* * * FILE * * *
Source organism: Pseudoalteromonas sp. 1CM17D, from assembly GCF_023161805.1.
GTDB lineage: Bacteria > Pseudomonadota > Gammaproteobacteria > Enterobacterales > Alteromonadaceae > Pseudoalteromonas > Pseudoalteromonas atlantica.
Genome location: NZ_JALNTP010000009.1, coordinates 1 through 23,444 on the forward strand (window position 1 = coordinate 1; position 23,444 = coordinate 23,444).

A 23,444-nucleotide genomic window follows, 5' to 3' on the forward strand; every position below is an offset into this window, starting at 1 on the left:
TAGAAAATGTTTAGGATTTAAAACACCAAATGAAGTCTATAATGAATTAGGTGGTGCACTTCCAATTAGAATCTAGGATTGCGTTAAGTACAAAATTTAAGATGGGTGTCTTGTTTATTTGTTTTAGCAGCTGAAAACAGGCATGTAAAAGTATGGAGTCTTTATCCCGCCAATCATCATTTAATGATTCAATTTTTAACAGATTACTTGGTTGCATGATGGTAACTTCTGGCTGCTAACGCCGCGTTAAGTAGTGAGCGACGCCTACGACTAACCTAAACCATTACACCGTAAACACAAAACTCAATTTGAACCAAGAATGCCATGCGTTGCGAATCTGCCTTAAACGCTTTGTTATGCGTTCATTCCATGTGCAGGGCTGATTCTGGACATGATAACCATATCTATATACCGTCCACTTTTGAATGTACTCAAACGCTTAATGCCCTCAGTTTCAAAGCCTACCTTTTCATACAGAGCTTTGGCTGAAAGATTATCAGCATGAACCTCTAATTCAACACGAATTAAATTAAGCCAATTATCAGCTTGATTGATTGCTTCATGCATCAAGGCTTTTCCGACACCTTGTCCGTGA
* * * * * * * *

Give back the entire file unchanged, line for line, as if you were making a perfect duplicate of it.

Source organism: Pseudoalteromonas sp. 1CM17D, from assembly GCF_023161805.1.
GTDB lineage: Bacteria > Pseudomonadota > Gammaproteobacteria > Enterobacterales > Alteromonadaceae > Pseudoalteromonas > Pseudoalteromonas atlantica.
Genome location: NZ_JALNTP010000009.1, coordinates 1 through 23,444 on the forward strand (window position 1 = coordinate 1; position 23,444 = coordinate 23,444).

A 23,444-nucleotide genomic window follows, 5' to 3' on the forward strand; every position below is an offset into this window, starting at 1 on the left:
TAGAAAATGTTTAGGATTTAAAACACCAAATGAAGTCTATAATGAATTAGGTGGTGCACTTCCAATTAGAATCTAGGATTGCGTTAAGTACAAAATTTAAGATGGGTGTCTTGTTTATTTGTTTTAGCAGCTGAAAACAGGCATGTAAAAGTATGGAGTCTTTATCCCGCCAATCATCATTTAATGATTCAATTTTTAACAGATTACTTGGTTGCATGATGGTAACTTCTGGCTGCTAACGCCGCGTTAAGTAGTGAGCGACGCCTACGACTAACCTAAACCATTACACCGTAAACACAAAACTCAATTTGAACCAAGAATGCCATGCGTTGCGAATCTGCCTTAAACGCTTTGTTATGCGTTCATTCCATGTGCAGGGCTGATTCTGGACATGATAACCATATCTATATACCGTCCACTTTTGAATGTACTCAAACGCTTAATGCCCTCAGTTTCAAAGCCTACCTTTTCATACAGAGCTTTGGCTGAAAGATTATCAGCATGAACCTCTAATTCAACACGAATTAAATTAAGCCAATTATCAGCTTGATTGATTGCTTCATGCATCAAGGCTTTTCCGACACCTTGTCCGTGA